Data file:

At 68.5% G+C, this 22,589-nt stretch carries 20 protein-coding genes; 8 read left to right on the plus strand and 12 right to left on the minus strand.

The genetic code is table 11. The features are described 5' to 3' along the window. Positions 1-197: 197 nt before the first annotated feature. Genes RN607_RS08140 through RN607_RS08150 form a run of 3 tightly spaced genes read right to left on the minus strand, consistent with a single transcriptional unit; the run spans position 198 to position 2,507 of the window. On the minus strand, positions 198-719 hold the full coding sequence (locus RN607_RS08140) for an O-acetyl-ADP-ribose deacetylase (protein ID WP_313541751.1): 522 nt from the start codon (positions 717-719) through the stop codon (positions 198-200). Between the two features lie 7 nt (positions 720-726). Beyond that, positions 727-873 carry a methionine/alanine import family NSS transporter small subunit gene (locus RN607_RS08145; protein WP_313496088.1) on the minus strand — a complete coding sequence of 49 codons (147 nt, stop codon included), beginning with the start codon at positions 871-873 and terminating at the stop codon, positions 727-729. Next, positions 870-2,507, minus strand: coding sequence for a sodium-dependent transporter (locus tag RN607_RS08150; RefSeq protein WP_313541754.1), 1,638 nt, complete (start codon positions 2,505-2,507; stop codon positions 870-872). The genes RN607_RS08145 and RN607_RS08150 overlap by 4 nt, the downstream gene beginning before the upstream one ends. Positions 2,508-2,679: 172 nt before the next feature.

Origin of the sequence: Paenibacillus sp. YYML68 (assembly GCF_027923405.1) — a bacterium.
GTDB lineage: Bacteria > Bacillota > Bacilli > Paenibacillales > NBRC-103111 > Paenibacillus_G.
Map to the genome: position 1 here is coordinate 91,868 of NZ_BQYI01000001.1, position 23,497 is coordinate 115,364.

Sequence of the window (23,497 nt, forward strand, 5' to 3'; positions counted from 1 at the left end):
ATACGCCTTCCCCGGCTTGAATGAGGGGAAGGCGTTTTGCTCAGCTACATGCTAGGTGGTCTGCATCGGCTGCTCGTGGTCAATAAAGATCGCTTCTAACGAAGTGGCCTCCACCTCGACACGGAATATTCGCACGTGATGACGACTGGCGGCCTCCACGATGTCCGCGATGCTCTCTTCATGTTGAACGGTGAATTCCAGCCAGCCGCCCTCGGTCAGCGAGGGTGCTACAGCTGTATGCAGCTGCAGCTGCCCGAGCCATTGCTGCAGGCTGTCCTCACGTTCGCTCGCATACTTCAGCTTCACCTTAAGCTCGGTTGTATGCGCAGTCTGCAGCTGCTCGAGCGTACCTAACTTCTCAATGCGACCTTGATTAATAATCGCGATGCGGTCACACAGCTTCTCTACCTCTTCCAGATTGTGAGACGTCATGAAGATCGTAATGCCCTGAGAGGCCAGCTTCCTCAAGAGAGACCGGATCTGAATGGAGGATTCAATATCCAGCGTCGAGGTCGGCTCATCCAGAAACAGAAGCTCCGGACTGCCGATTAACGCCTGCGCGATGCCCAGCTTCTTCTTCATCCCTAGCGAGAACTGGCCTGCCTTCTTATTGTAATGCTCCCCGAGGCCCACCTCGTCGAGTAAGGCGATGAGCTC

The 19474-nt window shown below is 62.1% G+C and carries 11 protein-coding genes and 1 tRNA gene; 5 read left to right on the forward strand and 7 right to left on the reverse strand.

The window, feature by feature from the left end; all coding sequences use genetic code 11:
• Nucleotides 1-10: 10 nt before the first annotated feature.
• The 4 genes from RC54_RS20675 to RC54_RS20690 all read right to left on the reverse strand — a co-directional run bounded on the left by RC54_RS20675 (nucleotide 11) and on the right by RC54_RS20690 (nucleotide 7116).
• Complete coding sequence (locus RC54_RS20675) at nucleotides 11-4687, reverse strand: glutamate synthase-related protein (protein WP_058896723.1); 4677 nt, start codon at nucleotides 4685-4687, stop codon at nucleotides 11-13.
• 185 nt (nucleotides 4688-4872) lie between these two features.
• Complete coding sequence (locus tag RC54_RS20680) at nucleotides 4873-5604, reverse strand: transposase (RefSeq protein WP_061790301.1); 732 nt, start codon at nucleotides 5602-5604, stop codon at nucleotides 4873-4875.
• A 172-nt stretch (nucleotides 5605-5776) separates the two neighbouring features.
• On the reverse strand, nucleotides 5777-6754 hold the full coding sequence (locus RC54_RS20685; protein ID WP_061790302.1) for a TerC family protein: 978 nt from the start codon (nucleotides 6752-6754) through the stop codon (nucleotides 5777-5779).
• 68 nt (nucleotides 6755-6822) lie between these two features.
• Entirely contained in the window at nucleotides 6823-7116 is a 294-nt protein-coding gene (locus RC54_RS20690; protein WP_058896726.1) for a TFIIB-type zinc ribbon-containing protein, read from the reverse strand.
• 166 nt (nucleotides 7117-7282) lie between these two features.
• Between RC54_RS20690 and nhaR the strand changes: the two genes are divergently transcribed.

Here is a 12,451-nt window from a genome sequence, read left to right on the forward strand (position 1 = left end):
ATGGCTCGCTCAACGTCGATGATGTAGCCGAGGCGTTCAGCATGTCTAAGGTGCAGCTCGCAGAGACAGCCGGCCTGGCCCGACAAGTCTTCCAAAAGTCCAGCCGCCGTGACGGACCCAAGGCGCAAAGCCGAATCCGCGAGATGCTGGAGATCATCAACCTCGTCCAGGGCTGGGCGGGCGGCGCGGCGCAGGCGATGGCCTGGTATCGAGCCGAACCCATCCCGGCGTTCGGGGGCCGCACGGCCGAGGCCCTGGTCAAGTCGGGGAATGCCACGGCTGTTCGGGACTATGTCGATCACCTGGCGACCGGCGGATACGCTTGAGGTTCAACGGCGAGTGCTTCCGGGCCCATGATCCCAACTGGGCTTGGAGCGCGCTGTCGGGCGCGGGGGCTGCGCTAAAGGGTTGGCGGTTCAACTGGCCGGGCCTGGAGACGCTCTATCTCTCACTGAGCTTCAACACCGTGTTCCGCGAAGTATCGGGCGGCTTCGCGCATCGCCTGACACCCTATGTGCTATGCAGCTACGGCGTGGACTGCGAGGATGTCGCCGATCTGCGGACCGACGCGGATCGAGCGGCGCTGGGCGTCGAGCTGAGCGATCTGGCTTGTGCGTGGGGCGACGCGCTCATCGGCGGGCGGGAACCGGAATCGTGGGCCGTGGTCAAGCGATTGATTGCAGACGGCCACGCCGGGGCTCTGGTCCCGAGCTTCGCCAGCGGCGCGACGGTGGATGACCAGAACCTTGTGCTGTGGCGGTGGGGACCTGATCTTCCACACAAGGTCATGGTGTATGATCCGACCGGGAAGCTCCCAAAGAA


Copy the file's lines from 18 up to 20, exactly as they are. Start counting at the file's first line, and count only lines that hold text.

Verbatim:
• Entirely contained in the window at nucleotides 6823-7116 is a 294-nt protein-coding gene (locus RC54_RS20690; protein WP_058896726.1) for a TFIIB-type zinc ribbon-containing protein, read from the reverse strand.
• 166 nt (nucleotides 7117-7282) lie between these two features.
• Between RC54_RS20690 and nhaR the strand changes: the two genes are divergently transcribed.